In a world this chaotic I try to remember the good things. I recently began working in Assisted Living. Initially intended purely as nursing experience, meant to fill my time and my wallet (ever-so-slightly), it has become the most dynamic, keep-me-on-my-toes  job experience that I can recall. As I accumulate a small stash of memorable moments, experiences and anecdotes, I feel compelled to not only record them, but to share them as well.  Some days are hard, like in the story I am about to share, but when I remember why I am there and who I am helping, it all feels so right.

Like eating lunch after a long hike...never tastes better

A few days ago, Lynn died. She had been my resident for as long as I had worked at Sunrise, three months in all. It is surprising to me that it could hurt so much after only knowing her for such a short span of time. But one thing I have learned from my time at Sunrise is that care giving is an intimate business.

I grew close to Lynn within days. Probably her most memorable trait is her ability to look at almost anything pessimistically. In a very endearing way. Her health, her dog’s health, the food at Sunrise, the mail that she receives, the tall pile of books that she has yet to read (though she reads nonstop), the plant that came in the mail that was clearly doomed to die: everything. Maybe it is because she was old that it seemed and sounded so cute. More than anything, she loved her dog, Maggie. An incredibly overweight black terrier, Maggie is sweet and always by Lynn’s side which makes an adorable impression when she sits beside Lynn while she is wearing one of her 7 pairs of terrier pajamas. Fairly independent, Lynn didn’t need my help for much. She had survived a rough bout of cancer and fought a battle to survive (even though she wasn’t sure that she wanted to) and recovered so fully that she could get around at 83 with only a 4-pronged cane.

I gave her a hydro every Sunday. I remember feeling so nervous to give my first hydro and I now know that I was lucky to have Lynn to guide me. She created an easy and pleasant experience. It soon became an hour where I could ignore the chatter in my walkie, and draw the steamy bath water instead. We both loved the bubbles. Just before she passed, one of her relatives had gifted her an economy size bottle of Sweet Pea bubble bath, knowing how often she used it. During the hydro I only washed Lynn’s back; she could do the rest. But my presence was essential to the process of the hydro because she talked the entire time. I wish I could include a transcript of one of our conversations but it mostly involved my nodding, shaking my head, and empathizing with things I didn’t always completely hear. I usually understood about 1 word in 3 since the rushing torrent of  bath water muffled her voice dramatically. At first I would ask her to repeat herself until I actually heard but then I realized that I was just interrupting her flow and what she really enjoyed was having someone to talk to. So I listened, soon realizing how much I enjoyed doing just that because even though it felt like doing nothing, it was truly doing something.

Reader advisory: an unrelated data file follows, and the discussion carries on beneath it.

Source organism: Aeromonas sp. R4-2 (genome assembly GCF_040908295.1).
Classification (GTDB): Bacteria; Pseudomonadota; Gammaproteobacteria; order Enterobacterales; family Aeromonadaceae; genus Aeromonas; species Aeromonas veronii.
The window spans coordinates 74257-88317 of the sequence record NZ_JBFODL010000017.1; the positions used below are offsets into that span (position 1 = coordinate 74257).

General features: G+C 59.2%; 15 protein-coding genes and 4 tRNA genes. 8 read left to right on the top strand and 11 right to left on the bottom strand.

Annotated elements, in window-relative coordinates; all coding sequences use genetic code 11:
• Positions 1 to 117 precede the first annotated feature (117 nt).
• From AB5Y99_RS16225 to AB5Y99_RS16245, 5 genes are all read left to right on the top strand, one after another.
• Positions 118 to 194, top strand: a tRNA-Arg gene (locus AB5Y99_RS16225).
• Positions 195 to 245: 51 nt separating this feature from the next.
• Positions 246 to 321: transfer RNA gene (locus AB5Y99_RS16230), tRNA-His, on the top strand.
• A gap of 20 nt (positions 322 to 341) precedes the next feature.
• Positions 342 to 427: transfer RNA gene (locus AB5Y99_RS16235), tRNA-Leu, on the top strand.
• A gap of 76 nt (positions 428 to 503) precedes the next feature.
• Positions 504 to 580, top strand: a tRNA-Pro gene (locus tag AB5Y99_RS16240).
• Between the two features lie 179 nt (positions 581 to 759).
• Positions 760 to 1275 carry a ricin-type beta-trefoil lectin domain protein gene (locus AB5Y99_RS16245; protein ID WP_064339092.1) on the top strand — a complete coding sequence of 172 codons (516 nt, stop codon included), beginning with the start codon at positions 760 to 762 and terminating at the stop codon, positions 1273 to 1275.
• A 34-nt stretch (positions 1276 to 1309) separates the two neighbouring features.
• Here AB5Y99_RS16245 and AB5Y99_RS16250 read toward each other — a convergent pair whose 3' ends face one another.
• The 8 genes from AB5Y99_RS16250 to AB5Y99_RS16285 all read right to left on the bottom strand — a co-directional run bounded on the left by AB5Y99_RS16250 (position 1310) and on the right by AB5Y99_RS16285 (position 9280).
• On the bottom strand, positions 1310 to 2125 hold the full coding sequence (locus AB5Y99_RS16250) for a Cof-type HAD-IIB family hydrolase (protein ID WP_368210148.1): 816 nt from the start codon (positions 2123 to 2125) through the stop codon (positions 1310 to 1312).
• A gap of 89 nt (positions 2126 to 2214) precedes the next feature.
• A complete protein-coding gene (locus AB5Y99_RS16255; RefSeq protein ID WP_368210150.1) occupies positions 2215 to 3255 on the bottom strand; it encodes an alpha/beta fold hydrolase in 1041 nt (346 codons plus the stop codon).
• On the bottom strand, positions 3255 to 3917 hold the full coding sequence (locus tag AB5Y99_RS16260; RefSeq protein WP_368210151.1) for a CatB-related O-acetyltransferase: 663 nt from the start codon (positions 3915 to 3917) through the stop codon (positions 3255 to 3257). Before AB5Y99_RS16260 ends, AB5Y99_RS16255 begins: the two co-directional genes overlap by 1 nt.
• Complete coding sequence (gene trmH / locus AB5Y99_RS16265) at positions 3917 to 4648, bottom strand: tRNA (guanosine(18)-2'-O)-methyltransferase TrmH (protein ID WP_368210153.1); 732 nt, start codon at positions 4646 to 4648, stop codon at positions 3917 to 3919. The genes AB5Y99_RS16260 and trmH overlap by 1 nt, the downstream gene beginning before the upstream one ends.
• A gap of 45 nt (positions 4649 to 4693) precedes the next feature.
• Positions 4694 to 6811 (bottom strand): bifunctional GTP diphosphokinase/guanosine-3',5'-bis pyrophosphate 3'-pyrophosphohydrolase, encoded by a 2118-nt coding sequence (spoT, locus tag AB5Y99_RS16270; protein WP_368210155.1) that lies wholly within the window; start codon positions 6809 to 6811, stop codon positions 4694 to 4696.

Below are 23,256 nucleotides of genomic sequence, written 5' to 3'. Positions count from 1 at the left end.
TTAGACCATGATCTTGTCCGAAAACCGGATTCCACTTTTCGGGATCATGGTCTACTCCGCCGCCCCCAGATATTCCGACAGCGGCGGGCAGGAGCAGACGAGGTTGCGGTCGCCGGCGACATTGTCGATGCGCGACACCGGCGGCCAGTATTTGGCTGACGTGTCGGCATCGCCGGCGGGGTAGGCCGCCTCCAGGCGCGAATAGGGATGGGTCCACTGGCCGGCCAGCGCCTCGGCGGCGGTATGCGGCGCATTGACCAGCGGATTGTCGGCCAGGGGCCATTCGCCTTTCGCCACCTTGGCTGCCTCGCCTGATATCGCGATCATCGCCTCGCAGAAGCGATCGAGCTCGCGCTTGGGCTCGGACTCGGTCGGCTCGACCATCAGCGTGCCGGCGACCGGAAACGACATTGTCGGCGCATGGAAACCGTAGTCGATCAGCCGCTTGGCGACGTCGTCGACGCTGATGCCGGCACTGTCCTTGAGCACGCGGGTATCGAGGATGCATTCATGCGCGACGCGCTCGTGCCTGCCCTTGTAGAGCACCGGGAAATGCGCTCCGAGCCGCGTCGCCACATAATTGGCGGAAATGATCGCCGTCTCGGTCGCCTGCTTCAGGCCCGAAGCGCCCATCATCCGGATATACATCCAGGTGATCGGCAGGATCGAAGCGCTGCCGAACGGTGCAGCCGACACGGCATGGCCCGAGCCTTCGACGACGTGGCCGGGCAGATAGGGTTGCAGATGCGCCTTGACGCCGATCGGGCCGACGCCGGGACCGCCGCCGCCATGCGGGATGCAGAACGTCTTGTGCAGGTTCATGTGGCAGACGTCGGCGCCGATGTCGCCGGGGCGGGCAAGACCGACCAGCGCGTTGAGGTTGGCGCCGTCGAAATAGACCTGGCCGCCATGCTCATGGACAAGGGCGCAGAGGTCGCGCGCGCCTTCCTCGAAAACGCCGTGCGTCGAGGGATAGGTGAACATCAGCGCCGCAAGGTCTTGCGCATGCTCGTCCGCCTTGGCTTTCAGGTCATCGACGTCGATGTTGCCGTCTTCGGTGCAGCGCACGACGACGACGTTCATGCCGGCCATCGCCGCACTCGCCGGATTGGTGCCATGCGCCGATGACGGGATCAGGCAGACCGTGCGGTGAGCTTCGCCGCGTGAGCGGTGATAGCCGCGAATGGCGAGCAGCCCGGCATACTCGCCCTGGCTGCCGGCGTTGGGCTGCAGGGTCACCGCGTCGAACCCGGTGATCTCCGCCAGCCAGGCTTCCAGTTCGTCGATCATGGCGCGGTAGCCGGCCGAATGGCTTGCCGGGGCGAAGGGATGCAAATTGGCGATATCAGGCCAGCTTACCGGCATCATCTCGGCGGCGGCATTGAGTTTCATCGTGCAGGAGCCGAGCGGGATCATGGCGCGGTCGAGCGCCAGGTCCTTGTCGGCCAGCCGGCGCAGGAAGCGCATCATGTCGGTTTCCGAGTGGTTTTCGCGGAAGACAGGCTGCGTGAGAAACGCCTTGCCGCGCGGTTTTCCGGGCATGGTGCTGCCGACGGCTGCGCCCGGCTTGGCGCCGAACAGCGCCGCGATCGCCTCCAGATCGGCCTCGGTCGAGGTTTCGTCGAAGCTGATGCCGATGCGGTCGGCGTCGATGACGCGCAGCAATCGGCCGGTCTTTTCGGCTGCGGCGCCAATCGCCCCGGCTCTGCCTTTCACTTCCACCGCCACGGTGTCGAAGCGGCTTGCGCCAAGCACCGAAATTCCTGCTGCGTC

When she died I was initially distraught. It seemed to me that she was cheated out of valuable years of life. 83 may sound old but it is not in all people and Lynn still was young in many respects. Yet, I learned that when she first came to Sunrise, she told everyone that she was ready to die. She had just survived cancer and was coming to live in a place that she didn’t think of as home. The bulk of her unhappiness stemmed from the fact that she could no longer care for herself. By the time I came around, she had recovered sufficiently to do most things on her own, an incredible feat. Her strength was impressive and demonstrated that Lynn would not be happy watching her body grow weaker day by day. After her fall, a few days before her death, it became clear that she could not longer function so independently. Maybe this is when Lynn decided that it was the end. She died peacefully, without pain and without giving up her cherished independence.

*All names of all residents are changed*

 
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Posted by on January 27, 2010 in Dealing with Death, Healing Spoonful

 

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Here goes a spoonful of something…

How to begin a blog? I mean, it’s not quite like writing in a journal, so I probably shouldn’t write “Dear Diary” or anything, and I am hopeful that it is entertaining enough for any poor unfortunate souls who happen upon it when it is still in its amorphous & awkward “teenage years.”

I’m still not sure about the content, so bear with me, friends, while I try to find my blog-self…It’s easy enough to talk about my life, and I am finding my stories from working in Assisted Living as fairly entertaining, so maybe I will start there. Followed by the bread that is currently rising on my kitchen counter.

I just felt like adding a picture to spice up the post…
 
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Posted by on January 27, 2010 in Miscellaneous